the paradigm of Enterprise Inns

Topics: Renting, Public house, Enterprise Inns Pages: 8 (1822 words) Published: August 2, 2014
Enterprise Inns Plc.

Introduction.
This assignment will explore the cultural web of Enterprise Inns. Schein defines organisational culture as the ‘basic assumptions and beliefs that are shared by members of an organisation, that operate unconsciously and define in a basic taken-for-granted fashion an organisation’s view of itself and its environment’. (Innovation for Growth. 2012)

Diagram 1. (Innovation for Growth. 2012)

Enterprise Inns: the beginning
In 1989 Ted Tuppen and a carefully selected management team founded Enterprise Inns, a lease and tenanted Pub Company that in 1991 bought 386 public houses off Bass Brewery. Mr Tuppen who has on many occasions publically condemned the Government for interfering was quoted as saying to the Venture Magazine, “ Pubs which had previously not been available to outsiders suddenly became available in large quantities. It was a complete false market created by Government interference, and gave me the opportunity to start a new business on which I had no experience at all.” (Saunders,P. 2005) The Government and lord Young initially triggered this in particular, because the Big Six breweries also owned thousands of the public houses, which permitted vertical integration as you become your own supplier. The Government responded (Monopolies and Mergers Commission) by instructing the large breweries that they would have to sell of part of their estates as they had too much control in this market sector. Lord Young in 1989 decided to cut the brewers pub monopoly and were told in 1992 by the Monopolies and Mergers Committee they were to only have 2000 pubs each or sell their breweries, this was part of the Beer Orders 1989. (Saunders,P. 2005) The stories and the power overlap in this cultural web significantly. Enterprise; the early days

Enterprise Inns is a tenanted pub company, which means tenants operate the pubs and the company collects rent from the tenants also known as publicans, who operate and live in the public houses. The model is said to make the pub industry more accessible than the purchase of a freehold while giving a publican the feeling of autonomy that is attributed to developing your own success in the industry. (Enterprise Inns. 2013) The organisational structure. (Structure and Controls)

There are 508 employees for the 5,766 outlets. The organisational structure is flat when communicating with publicans, and the regional manager is the key contact with the company this is very symbolic of all the pubco’s. The regional manager also agrees improvement works to certain pubs belonging to the estate, which from experience incorporates them increasing the publican’s rent as a means of recovering their investment. The Tied Model: the empowerment and the exploitation. (Control and routines) The company offers different types of tenancy agreement, most agreements with this company also incorporate what is called a beer tie that obligates the tenant to buy all beer through the company; with their latest contract including a tie on spirits, wines, ciders and soft drinks. The more tied the publican becomes with the contract the less rent is paid however the price for the beverages is inflated to balance the reduction in the rent. This is where the company makes most of their profit as they charge the publican a fixed price for the beer rather than the publican being able to deal direct with the brewery which is 90% cheaper in most cases. According to the Government who are unveiling new statutary codes of fair practice in 2014, “Enterprise Inns and other pubco’s are using their position to exploit the publican on the level of beer and rent they have to pay”. (Forsey,M. 2013) When entering in to the contract with the company you are given a reduced rent for the first year . The company will charge an average of £20,000 ingoing cost for fixtures and fittings your chosen pub, most of these pubs will have in controls such as Brulines which is a company that...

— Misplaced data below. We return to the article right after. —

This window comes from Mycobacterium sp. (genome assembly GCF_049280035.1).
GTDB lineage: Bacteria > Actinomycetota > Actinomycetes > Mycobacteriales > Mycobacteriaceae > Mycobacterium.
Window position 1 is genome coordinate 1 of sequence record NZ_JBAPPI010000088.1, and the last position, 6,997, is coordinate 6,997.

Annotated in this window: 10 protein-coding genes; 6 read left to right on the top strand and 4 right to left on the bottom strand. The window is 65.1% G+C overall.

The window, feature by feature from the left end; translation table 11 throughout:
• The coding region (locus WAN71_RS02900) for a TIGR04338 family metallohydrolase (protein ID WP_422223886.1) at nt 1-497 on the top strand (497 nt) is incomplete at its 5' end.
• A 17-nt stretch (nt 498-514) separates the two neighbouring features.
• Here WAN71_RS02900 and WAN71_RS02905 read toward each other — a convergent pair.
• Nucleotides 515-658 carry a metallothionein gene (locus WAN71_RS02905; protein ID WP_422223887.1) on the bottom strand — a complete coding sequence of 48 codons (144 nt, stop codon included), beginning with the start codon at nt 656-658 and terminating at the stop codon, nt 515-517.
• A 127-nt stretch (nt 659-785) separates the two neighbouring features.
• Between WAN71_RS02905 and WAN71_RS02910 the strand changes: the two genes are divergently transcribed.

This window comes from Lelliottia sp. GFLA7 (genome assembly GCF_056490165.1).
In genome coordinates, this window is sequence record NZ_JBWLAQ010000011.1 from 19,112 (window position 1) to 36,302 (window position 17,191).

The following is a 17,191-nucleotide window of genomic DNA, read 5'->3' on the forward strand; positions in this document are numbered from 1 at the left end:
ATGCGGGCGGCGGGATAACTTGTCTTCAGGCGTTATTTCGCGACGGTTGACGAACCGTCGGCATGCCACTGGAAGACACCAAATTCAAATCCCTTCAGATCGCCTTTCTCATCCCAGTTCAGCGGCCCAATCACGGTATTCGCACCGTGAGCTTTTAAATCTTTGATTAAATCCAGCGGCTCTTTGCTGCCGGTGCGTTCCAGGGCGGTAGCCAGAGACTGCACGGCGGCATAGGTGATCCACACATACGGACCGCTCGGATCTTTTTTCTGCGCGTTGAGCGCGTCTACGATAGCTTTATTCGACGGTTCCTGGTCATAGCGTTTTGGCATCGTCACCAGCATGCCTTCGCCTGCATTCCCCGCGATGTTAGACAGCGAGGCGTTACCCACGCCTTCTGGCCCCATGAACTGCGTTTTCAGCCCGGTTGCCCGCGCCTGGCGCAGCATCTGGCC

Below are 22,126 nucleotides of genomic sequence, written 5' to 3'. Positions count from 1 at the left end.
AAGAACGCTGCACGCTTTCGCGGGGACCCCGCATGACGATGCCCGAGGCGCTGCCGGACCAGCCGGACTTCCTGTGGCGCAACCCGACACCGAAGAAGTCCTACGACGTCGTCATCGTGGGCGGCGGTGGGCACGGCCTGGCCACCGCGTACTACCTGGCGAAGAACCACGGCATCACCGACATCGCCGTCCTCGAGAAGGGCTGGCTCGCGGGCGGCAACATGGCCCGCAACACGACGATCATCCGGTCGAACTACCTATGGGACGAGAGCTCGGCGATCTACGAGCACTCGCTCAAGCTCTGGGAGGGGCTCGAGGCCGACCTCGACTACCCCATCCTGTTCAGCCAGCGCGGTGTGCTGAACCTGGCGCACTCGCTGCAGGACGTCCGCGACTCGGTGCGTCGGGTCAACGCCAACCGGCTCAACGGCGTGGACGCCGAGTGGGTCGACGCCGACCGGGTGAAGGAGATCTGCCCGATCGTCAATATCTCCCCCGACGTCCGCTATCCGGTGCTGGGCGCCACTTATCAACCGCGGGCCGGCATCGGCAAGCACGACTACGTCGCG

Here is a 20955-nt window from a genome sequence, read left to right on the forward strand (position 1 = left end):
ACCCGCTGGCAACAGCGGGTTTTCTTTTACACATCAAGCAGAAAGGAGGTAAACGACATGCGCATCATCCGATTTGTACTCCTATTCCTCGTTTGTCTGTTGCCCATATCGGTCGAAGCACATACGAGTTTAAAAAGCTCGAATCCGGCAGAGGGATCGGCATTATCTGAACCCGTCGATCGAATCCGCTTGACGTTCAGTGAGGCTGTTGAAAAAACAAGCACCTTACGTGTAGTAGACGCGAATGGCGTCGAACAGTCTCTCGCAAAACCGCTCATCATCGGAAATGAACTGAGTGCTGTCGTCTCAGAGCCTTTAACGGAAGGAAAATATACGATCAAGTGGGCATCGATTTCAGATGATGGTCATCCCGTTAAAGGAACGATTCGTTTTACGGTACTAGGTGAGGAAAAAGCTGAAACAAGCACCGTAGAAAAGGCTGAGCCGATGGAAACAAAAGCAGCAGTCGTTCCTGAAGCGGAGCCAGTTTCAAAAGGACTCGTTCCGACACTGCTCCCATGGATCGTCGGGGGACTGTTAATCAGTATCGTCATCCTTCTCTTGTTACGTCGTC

Continue Reading

Please join StudyMode to read the full document

You May Also Find These Documents Helpful

  • Paradigms Essay
  • Enterprise Architecture Essay
  • Enterprise Essay
  • enterprise Essay
  • Enterprise Essay
  • paradigm Essay
  • PARADIGM Essay
  • Essay about Enterprise

Become a StudyMode Member

Sign Up - It's Free